Michael Baugh, CPDT-KA, CDBC
It’s not rocket science but, sure enough, it’s science. That may be the coolest thing about clicker training. There’s hard core science behind it. Okay maybe that’s the second coolest thing. Number one is how well it works.
So dial back to B.F. Skinner. He’s the first one who toyed with the idea of using secondary reinforcement to help animals (people too) learn. What’s that? Good question. But let’s look at first things first: primary reinforcement – the stuff that builds behavior. Usually primary reinforcement is something with a bit of biological drive behind it (think food, sex and survival). Learn to hunt; earn food. Get the courtship right; get the girl. Outsmart the tiger; live another day. Those are all important behaviors with strong primary reinforcement keeping them going. So, what about our dogs? Sit nicely; get your dinner. Learn a new trick; get some treats. Get it?
Now let’s turn to the secondary reinforcement. That’s anything that signals to the animal (or person) that the primary reinforcement is on the way. Sea mammal trainers use a high pitched whistle. Dolphin jumps the hoop; trainer blows the whistle; come get your fish. Game shows have their own version. Contestant answers the question; a bell or a siren sounds; and here’s the announcer with your prize package. Dog trainers use a clicker. Rover rolls over; trainer clicks as soon as it happens; Rover gets his bit of food. It’s called a secondary reinforcement because it isn’t the real deal (the primary). It signals or predicts the good stuff is on the way.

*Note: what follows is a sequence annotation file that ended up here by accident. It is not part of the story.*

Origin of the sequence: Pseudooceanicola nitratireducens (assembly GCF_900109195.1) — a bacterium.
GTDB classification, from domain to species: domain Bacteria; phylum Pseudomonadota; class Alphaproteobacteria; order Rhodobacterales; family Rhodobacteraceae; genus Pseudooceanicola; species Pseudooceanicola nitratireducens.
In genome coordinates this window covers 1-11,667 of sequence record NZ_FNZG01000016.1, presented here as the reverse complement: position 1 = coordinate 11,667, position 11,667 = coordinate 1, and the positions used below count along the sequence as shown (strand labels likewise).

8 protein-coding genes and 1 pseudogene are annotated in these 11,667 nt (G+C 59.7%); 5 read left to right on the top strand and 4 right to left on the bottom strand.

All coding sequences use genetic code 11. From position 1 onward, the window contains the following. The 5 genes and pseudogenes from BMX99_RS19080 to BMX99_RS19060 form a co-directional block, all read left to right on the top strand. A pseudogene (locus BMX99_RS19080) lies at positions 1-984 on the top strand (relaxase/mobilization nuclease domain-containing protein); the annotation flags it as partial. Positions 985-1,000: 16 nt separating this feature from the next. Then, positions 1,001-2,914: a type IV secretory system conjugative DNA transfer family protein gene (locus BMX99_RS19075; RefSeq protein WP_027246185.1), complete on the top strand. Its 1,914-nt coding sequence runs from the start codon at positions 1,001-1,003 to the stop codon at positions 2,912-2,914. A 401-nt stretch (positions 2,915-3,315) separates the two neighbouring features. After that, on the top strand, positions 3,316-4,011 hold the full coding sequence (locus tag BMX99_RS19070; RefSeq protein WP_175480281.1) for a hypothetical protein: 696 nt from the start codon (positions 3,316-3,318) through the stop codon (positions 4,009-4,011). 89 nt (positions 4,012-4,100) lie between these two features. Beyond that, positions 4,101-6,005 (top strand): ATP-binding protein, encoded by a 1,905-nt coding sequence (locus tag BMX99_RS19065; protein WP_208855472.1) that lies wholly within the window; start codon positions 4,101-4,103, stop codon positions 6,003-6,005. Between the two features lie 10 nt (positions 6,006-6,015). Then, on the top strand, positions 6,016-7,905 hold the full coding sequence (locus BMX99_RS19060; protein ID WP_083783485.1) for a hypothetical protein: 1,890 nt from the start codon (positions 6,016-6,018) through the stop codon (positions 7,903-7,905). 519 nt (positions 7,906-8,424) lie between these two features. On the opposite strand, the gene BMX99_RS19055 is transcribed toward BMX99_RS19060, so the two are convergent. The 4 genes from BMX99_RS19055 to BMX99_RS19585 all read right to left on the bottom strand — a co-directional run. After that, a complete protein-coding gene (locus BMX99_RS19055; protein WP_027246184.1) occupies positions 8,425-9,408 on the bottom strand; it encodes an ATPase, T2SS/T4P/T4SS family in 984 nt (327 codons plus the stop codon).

Why a clicker? There’s some evidence Skinner thought about using a cricket toy which is very similar to a modern clicker. But it wasn’t until much later that his students Marian and Keller Breland experimented clickers. Karen Pryor made them the industry standard in modern dog training.
Maybe the real question is: why click? The answer is super simple.
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